Led by Gen. Tadamichi Kuribayashi, Japanese troops planned to die on the island — at the hands of the enemy or by suicide. Each man was ordered to sacrifice his own life and take 10 American soldiers with him. The plan was to inflict heavy casualties so the U.S. would lose its resolve and be reluctant to further its attacks on Japanese territory. The Marines sent in 70,000 troops and lost nearly 7,000 men. Kuribayashi knew what he was up against. He had been educated in Canada and had served as a military attaché there and in the U.S. It’s assumed he was killed March 21, 1945. In his final official dispatch Kuribayashi commented, “The strength under my command is about 400. The enemy suggested we surrender through a loudspeaker, but our officers and men just laughed and paid no attention.” His body was never found.
Iwo Jima Today
The U.S. returned possession of the Iwo Jima to Japan in 1968. The island, marked with shrines honoring American and Japanese soldiers, is open only once a year for a guided tour limited to veterans, their family and a limited number of journalists. Last year, American and Japanese survivors were brought together to the island to commemorate the 70th anniversary of the battle and to honor those who died there. Cledith Skeen passed on an opportunity to visit Iwo Jima last year. “I could have gone, but I had no desire to,” he said.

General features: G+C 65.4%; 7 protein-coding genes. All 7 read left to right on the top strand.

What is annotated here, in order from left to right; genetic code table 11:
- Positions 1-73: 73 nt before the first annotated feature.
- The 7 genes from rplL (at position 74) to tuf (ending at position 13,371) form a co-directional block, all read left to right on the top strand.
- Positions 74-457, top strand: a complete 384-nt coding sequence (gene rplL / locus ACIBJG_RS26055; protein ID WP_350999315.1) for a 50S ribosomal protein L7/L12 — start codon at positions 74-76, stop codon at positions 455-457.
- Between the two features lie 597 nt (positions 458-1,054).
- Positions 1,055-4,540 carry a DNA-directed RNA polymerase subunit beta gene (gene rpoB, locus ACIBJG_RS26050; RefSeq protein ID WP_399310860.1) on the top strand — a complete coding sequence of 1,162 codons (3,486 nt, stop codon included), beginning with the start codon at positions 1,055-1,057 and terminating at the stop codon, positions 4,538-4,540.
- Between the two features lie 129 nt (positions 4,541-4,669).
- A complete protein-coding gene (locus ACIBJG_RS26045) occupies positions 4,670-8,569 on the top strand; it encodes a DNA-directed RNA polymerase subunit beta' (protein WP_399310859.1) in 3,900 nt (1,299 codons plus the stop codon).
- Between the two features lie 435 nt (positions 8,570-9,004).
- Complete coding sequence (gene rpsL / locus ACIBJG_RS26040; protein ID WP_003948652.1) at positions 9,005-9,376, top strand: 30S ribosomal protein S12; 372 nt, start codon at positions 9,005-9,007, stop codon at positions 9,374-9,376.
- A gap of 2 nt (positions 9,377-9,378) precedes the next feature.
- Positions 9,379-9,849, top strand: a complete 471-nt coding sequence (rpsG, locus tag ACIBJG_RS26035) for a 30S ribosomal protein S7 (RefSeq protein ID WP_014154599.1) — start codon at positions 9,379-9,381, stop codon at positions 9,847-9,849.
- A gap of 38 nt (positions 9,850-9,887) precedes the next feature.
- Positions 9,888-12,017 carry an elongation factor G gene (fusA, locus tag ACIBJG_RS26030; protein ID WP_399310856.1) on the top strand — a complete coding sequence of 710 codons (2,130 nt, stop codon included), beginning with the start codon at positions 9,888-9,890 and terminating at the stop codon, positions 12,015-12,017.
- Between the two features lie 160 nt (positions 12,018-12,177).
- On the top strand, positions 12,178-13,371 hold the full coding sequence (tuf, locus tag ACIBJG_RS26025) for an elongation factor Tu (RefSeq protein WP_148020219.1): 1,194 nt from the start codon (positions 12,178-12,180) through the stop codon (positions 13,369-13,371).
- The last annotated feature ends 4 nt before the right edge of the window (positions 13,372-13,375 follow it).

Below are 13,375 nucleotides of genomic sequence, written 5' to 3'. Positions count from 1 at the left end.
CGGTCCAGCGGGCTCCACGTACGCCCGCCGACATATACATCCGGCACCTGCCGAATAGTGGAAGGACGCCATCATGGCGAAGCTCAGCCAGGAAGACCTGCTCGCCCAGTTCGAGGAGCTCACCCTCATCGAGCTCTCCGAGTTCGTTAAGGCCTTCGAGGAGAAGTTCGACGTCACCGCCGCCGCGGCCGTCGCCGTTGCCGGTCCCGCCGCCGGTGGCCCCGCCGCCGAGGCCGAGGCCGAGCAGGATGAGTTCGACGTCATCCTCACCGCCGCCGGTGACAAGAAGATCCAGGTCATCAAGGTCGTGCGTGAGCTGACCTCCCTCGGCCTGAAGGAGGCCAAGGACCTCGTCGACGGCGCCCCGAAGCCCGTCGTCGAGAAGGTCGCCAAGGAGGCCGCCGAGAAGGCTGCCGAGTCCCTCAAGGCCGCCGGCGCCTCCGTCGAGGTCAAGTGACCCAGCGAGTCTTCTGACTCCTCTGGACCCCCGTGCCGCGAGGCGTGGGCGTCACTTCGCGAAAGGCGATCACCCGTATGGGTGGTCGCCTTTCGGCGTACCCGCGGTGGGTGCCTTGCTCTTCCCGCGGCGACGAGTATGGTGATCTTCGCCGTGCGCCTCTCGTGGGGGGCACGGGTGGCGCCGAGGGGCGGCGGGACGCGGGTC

- In “Guadalcanal Diary,” the movie that inspired Tom Winemiller to join the Marine Corps, several Marines appeared as extras. Some of them were among the Marines who invaded Iwo Jima. Also, parts of the movie were filmed at Camp Pendleton in California, where Winemiller and Skeen took some of their military training.
- Mount Suribachi derives its name from a Japanese term for “grinding bowl.”
- Iwo Jima has no streams, ponds or lakes. The Japanese relied on wells and collected rainwater to survive.
- The large flag raised over Mount Suribachi, which replaced the smaller one originally placed there, had been recovered from a sinking ship in Pearl Harbor.
- The flag raising was also captured on 16mm film by Sgt. William Genaust, a Marine Corps photographer. According to Skeen, he didn’t live to see the footage he shot. Genaust was killed in action nine days later while searching a cave for Japanese soldiers.
Sources: “World War II Pacific Island Guide: A Geo-Military Study” by Gordon L. Rottman, World War II Database, the National WWII Museum in New Orleans, iwojima.com, “Combat Camera” by Patrick Brion, “Iwo Jima: Combat to Comrades,” a PBS documentary, Tom Winemiller and Cledith Skeen. Numbers of troops and casualties vary slightly, depending on the source.